President says she won’t resign as impeachment vote nears

President Salome Zourabichvili urged the opposition to boycott her impeachment vote this week. Photo: President’s press office, 17 Oct 2023 - 11:59, Tbilisi,Georgia

Georgian President Salome Zourabichvili on Monday said she had “no plans to resign”, in response to the ruling by the country’s Constitutional Court earlier during the day which backed her impeachment initiated by the ruling Georgian Dream party last month for her recent foreign visits without the Government's authorisation. 

Saying she was “disappointed” by the Court’s move - which she called “shameful” and “harmful” for domestic judiciary and Georgia’s European future - Zourabichvili urged opposition groups to boycott her impeachment vote scheduled in the Parliament later this week, and added she would attend the vote and make a speech “if allowed”. 

The French-born first female President of the country, who was backed by GD in the 2018 vote, claimed her goal was Georgia’s European integration, and said “despite [certain domestic forces] creating obstacles” for the intention, Tbilisi would receive the European Union membership candidate status later this year and then launch accession negotiations with the bloc. 

She alleged the Court ruling had “killed, or attempted to kill the county’s European future and its democracy with one stone”, before claiming she did not intend to “make the ruling party’s dream come true” and quit following the judgment. 

Reacting to the ruling on Monday, Irakli Kobakhidze, the head of GD, said Zourabichvili would resign following the ruling “if she has retained dignity”, but alleged the President was “not independent in her moves, and cannot make such a decision without the consent of the forces that had pushed her to grossly violate the Constitution”.

He also claimed the Court had “confirmed the simple truth” that Zourabichvili had “repeatedly, deliberately and grossly” violated the Constitution through her unauthorised European trip in later August and September, and was “thereby blatantly opposing the constitutional order and the system of parliamentary governance” established by the country’s main law. 

In her previous claims, Zourabichvili rejected the allegations and said her visits aimed at helping her country to obtain the EU membership candidate status “in line with the Constitution”, which mandates the country’s authorities to act for Georgia’s Euro-Atlantic integration.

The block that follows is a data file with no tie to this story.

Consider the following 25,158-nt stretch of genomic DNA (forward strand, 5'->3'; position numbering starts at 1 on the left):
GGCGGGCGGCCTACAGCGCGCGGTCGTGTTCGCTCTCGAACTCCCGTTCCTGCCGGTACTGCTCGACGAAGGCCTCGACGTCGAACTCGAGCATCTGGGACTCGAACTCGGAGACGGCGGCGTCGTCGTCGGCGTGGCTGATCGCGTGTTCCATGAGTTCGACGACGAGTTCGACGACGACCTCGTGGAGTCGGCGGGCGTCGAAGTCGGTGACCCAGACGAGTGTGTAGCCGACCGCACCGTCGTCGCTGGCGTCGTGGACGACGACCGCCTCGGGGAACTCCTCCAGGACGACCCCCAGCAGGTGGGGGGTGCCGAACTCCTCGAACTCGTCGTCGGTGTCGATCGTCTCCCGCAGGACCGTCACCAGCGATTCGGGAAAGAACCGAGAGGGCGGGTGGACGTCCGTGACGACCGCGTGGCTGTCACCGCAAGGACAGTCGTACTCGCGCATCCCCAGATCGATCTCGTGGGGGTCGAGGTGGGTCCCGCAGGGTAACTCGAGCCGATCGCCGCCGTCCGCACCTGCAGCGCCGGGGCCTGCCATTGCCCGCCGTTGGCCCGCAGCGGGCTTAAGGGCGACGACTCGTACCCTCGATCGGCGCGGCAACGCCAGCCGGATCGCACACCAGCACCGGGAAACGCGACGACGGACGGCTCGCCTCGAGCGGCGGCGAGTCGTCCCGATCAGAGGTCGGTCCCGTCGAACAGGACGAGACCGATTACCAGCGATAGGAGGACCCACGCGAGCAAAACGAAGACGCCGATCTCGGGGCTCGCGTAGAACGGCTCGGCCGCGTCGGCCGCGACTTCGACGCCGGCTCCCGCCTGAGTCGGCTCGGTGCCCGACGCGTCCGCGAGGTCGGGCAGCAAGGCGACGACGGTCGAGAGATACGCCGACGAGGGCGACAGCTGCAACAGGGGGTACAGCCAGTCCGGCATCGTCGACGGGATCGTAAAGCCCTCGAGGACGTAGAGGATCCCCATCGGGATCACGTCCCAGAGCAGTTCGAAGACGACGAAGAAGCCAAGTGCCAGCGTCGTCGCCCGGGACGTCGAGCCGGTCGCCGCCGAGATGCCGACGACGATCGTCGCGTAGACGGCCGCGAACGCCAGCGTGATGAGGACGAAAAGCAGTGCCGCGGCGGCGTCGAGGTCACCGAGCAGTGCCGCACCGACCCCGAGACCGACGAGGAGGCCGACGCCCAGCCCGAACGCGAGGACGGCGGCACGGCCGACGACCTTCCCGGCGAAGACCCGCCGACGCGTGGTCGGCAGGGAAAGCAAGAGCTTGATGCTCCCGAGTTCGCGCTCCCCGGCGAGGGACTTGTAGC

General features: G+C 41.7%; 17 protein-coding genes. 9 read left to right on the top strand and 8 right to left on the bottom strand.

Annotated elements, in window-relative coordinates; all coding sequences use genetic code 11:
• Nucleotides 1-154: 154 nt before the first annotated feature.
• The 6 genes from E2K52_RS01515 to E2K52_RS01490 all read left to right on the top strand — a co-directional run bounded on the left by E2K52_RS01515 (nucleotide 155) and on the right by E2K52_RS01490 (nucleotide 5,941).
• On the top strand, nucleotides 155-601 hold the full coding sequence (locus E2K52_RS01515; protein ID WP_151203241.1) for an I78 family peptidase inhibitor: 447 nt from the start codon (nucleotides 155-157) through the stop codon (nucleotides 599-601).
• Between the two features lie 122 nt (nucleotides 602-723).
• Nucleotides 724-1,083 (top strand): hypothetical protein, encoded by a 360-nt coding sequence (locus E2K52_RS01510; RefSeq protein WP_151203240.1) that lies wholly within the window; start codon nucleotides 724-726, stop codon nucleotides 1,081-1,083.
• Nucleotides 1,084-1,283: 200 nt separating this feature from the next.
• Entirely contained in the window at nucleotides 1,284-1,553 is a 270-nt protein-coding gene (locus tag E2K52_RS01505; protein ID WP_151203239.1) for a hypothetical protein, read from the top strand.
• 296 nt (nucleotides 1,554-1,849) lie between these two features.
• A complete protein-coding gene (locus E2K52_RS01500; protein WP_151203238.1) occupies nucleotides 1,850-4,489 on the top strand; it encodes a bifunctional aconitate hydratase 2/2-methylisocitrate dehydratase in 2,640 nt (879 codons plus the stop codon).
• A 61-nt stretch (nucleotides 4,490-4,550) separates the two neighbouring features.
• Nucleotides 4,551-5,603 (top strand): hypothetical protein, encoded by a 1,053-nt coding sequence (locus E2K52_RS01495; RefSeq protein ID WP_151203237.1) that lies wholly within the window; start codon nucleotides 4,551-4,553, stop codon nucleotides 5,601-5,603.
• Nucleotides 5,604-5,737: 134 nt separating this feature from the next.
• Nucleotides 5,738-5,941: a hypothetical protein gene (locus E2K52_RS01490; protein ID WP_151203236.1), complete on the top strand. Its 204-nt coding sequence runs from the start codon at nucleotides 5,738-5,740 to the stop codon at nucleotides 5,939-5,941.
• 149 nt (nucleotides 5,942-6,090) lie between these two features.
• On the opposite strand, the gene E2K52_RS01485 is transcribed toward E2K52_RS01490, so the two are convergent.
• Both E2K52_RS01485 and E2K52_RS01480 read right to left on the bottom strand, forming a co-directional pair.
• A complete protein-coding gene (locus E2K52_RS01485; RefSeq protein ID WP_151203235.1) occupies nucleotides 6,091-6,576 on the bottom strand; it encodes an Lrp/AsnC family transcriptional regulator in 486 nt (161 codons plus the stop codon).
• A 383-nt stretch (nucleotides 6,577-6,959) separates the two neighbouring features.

The ruling party will need at least 100 votes in the 150-member Parliament to dismiss Zourabichvili, with Kobakhidze saying on Monday his party had “lower chances” to gather enough votes. 

Zourabichvili’s term as the fifth President of Georgia officially expires next year, and she will be the last President of the country to be directly elected by citizens, as her successor will be elected by a 300-member electoral college approved by the Central Election Commission, in line with 2017 amendments in domestic laws.  

Zourabichvili, the granddaughter of political immigrants who fled from Georgia in 1921 after the Red Army invasion, earlier served in the French diplomatic corps, before taking the post of the French Ambassador to Georgia in 2003, under the country’s presidency of Eduard Shevardnadze.  

After the 2004 Rose Revolution in Georgia, she was offered the post of the Foreign Minister by the then President Mikheil Saakashvili, which she took for about a year, before she slammed the policies of the United National Movement Government and joined the opposition in October 2005. 

However, she failed to form a competitive political power and left the country in 2010, returning in 2012, after the Georgian Dream coalition defeated UNM in the Parliamentary Elections, and was elected as an independent MP in 2016 voting after GD removed its candidacy to encourage her victory in the majoritarian race. 

Zourabichvili also ran as an independent candidate in the 2018 Presidential Elections and was openly backed by GD in the race.